The rise of the simple sneaker has been somewhat stratospheric. Where sneakers were once something only worn casually and for sports, today they are one of the most fashionable and sought-after items around. Furthermore, high-fashion and luxury brands have jumped on the bandwagon, creating fashion-forward styles with high-end materials.
When Was the First Sneaker Made?
Before we start looking at some of the coolest sneakers made by big brands like Balmain or Alexander McQueen, which are spoiling consumers for choice, we need to start at the beginning. The innovative sneaker styles we are seeing in 2021 have to originate from somewhere. For example, in McQueen’s SS21 collection, he has created a range of sneakers and plimsolls with huge, chunky white soles. The canvas of these shoes adheres to some of the typical vintage styles we are familiar with, but the large soles are most definitely a more modern trend. So, where did the inspiration come from? The story starts almost 300 years ago…
The first real sports shoe was widely worn in the late 18th century. Known as ‘plimsolls’, they were made from canvas or leather with a crude rubber sole. These early designs were so basic that they didn’t even differentiate between the left and right foot. Over the next century, the design evolved and comfort became more of a focal point.
By the 1920s, Converse started mass manufacturing Chuck Taylors and the All Stars became one of the best-selling shoes of all time. These sneakers have been in fashion for just over 100 years and still take pride of place as a wardrobe staple for men and women of all ages, the world over. Shortly after Chuck’s sneakers were launched, sports brands like Adidas and Puma started producing their own sports shoes. It wasn’t until the 80s, however, that wearing them for fun and fashion really took off.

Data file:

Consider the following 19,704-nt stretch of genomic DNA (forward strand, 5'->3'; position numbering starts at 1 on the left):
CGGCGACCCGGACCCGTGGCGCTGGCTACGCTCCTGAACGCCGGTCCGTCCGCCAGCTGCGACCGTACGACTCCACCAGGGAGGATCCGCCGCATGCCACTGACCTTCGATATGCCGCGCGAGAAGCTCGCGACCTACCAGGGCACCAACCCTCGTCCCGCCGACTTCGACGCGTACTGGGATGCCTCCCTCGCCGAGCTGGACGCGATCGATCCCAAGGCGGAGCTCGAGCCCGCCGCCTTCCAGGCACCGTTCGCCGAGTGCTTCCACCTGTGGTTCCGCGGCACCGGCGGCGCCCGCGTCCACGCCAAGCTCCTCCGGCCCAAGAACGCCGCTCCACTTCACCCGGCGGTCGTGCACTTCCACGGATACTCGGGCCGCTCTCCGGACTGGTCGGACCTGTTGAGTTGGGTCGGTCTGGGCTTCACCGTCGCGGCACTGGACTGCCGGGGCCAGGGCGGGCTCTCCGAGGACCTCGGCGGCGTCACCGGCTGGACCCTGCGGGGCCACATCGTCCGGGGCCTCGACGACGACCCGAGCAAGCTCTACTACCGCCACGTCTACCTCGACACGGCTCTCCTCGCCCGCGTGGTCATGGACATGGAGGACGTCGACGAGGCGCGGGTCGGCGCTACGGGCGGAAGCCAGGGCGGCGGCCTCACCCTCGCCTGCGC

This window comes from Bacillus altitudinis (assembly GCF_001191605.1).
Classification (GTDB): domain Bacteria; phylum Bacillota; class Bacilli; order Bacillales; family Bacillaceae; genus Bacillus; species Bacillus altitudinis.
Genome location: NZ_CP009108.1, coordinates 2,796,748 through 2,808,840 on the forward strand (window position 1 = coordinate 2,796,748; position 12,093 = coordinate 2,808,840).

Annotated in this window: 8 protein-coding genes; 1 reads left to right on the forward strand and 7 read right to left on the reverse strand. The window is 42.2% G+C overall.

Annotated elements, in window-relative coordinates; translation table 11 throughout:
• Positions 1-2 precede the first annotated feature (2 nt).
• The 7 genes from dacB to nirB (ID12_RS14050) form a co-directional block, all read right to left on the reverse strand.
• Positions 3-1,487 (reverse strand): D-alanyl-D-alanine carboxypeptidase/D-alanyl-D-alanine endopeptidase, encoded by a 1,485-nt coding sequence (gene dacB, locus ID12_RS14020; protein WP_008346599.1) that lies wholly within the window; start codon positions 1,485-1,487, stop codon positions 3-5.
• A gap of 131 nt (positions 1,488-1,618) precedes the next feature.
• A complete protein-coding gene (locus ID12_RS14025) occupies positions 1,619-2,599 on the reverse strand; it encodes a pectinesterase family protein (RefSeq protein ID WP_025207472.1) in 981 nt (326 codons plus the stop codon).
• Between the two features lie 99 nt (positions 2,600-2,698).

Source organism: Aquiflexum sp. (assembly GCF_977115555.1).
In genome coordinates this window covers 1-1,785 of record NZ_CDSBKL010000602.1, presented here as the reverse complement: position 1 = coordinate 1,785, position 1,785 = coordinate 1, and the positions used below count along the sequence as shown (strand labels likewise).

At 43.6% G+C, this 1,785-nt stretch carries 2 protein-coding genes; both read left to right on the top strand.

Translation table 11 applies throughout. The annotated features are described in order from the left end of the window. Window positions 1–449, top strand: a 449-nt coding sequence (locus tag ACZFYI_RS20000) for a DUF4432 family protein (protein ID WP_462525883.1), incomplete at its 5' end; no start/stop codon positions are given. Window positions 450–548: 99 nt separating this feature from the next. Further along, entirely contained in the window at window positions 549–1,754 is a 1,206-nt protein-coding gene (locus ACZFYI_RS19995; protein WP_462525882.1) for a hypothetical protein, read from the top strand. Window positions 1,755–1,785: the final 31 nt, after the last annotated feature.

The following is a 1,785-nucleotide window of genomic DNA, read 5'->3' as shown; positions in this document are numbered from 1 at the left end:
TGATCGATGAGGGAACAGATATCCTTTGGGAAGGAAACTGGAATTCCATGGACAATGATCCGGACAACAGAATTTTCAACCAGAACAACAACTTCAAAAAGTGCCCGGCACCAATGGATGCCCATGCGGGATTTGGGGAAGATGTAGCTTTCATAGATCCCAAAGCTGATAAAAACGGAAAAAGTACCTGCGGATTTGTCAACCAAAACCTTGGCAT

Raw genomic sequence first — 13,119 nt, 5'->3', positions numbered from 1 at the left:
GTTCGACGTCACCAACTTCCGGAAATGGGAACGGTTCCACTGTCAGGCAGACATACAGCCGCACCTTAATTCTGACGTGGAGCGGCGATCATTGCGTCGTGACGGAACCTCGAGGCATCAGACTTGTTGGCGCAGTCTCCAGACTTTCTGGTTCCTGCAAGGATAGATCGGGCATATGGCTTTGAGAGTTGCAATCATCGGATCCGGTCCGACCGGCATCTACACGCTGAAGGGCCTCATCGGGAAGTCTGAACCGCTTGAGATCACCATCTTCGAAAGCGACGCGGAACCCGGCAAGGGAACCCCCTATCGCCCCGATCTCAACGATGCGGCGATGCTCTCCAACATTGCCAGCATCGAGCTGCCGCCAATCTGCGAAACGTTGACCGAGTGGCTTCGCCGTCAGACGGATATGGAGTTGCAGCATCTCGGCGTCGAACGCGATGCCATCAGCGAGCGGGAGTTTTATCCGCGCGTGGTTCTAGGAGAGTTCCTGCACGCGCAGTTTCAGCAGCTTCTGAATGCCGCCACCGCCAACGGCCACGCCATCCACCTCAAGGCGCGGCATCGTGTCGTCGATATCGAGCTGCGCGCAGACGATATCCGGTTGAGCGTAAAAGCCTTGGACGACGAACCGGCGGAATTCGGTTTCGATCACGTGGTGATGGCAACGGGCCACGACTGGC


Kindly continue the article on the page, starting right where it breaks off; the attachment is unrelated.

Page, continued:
The Arrival of the Jordan
In 1984, the Nike Air Jordans were created. Arguably one of the world’s most well-known sports shoes, this really kickstarted the trend of implementing sportswear staples into everyday wardrobes. Soon after, Nike began experimenting with a wide range of different styles, colors, and finishes – evident especially with the Jordan 4. It was becoming evident that specific sneakers were not only being produced for sports such as skateboarding, running, and walking, but they were finding their way into everyday wear.
According to Yahoo, the sneaker industry is worth at least $100 billion. The US market accounts for over a fifth of that and the resale market alone is $6 billion. Sneakers are evidently big money and millennials are the ones that are predominantly investing in them. According to Bain & Co, 40% of all sneaker buyers over the next five years will have been born between 1981 and 2000. This increasing demand comes from a generation who are, evidently, focused on innovation and practicality.
However, over the last 20 years, a new market has sprung up – the super-lux sneaker. Luxury brands like Prada, Balenciaga, and Givenchy have all launched lines of sneakers and sports shoes. Prada started the trend when they created a yachting shoe that placed aesthetic over sports practicality. Adidas also teamed up with Yohji Yamamoto in 2002 and this was followed by the debut of Lanvin’s patent sneaker. Furthermore, a collaboration between Kanye West and Louis Vuitton on sneakers costing over $1000 per pair cemented the sector’s new direction. Today, the trend is very much that of big, chunky soles and platforms, such as those seen at Balenciaga and Givenchy.
The evolution of the sports shoe has been impressive. From simple, rubber-soled athletic shoes, to pairs that reach more than half a million dollars at auction and bust Guinness World Records, the transition from street to chic is complete.